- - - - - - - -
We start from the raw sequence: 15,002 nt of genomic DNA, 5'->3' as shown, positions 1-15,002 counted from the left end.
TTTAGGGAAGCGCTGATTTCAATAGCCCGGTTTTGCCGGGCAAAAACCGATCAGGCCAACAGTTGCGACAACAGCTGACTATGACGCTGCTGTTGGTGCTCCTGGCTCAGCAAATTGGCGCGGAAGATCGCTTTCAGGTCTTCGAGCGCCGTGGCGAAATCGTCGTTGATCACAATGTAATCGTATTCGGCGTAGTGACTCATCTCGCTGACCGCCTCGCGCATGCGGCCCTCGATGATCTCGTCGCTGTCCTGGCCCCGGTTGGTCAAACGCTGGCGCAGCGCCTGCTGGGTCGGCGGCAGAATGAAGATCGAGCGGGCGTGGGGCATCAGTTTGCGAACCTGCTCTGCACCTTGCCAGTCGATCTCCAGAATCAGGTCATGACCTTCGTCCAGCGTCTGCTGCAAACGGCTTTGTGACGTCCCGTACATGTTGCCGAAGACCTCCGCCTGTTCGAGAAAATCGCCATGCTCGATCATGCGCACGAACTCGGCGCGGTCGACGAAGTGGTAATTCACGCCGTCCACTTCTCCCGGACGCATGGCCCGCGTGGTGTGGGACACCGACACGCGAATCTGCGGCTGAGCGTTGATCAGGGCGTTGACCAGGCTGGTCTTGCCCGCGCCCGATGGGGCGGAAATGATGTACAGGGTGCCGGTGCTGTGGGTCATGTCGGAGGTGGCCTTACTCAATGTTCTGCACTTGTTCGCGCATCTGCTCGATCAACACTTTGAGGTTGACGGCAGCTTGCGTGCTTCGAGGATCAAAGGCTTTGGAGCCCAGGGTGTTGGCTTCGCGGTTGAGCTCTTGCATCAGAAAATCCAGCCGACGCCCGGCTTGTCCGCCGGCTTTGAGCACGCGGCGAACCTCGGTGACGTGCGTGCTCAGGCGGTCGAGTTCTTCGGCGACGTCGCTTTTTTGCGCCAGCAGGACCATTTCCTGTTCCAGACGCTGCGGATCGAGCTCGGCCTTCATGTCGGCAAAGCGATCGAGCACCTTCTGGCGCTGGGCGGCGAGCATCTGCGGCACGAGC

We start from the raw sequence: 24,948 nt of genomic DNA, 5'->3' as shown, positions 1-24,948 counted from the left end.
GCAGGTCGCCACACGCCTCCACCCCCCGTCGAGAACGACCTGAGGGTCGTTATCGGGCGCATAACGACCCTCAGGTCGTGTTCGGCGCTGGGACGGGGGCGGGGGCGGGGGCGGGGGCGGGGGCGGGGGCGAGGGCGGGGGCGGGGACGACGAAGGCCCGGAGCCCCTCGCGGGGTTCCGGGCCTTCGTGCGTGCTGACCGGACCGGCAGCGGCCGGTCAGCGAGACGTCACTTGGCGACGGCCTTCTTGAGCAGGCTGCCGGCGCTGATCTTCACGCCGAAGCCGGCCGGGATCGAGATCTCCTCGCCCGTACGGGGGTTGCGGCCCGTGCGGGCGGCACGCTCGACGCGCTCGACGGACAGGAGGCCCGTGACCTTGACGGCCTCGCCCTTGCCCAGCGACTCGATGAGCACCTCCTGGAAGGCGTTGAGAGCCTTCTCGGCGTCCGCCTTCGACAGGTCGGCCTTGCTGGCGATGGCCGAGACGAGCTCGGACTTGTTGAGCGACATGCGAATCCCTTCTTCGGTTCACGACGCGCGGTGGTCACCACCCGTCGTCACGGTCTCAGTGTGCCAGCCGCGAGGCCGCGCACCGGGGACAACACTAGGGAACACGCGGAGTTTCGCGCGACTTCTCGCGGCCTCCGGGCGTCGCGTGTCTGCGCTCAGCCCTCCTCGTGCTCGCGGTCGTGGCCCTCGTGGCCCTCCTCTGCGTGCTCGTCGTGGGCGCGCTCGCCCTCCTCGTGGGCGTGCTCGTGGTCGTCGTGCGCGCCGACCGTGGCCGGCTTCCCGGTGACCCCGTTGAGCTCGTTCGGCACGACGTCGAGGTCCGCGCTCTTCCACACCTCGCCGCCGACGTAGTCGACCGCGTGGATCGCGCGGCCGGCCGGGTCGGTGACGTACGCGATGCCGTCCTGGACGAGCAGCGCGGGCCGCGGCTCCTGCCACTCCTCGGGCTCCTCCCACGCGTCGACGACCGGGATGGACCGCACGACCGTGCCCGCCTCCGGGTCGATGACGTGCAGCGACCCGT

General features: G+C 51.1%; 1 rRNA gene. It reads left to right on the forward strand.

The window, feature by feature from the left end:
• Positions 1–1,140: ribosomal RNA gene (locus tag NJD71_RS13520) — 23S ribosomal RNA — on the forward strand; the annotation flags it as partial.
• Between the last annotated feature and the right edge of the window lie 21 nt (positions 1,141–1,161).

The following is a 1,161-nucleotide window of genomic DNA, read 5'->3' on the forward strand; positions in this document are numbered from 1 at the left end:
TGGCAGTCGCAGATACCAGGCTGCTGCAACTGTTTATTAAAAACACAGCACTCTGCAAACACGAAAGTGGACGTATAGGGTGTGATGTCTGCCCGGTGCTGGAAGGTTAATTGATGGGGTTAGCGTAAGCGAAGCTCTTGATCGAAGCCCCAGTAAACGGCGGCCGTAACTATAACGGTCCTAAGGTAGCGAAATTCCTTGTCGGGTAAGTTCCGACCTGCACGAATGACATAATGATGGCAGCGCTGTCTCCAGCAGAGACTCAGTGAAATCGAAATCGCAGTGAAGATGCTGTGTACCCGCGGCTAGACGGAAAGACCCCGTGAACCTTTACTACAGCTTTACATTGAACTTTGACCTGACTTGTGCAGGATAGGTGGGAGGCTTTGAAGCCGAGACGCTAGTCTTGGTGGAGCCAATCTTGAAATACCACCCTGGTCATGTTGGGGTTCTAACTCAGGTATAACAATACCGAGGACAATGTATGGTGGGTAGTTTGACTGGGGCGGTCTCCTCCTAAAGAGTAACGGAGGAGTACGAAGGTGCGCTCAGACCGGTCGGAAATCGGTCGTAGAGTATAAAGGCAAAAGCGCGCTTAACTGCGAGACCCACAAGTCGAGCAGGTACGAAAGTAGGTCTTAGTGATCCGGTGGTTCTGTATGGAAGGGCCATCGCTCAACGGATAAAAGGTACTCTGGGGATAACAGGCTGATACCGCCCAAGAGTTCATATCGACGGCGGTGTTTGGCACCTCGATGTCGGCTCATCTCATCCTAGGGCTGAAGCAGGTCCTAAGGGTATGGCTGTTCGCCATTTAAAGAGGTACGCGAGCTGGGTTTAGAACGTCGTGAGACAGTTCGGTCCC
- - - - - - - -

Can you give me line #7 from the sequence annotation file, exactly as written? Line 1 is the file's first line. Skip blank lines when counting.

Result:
• Positions 1–1,140: ribosomal RNA gene (locus tag NJD71_RS13520) — 23S ribosomal RNA — on the forward strand; the annotation flags it as partial.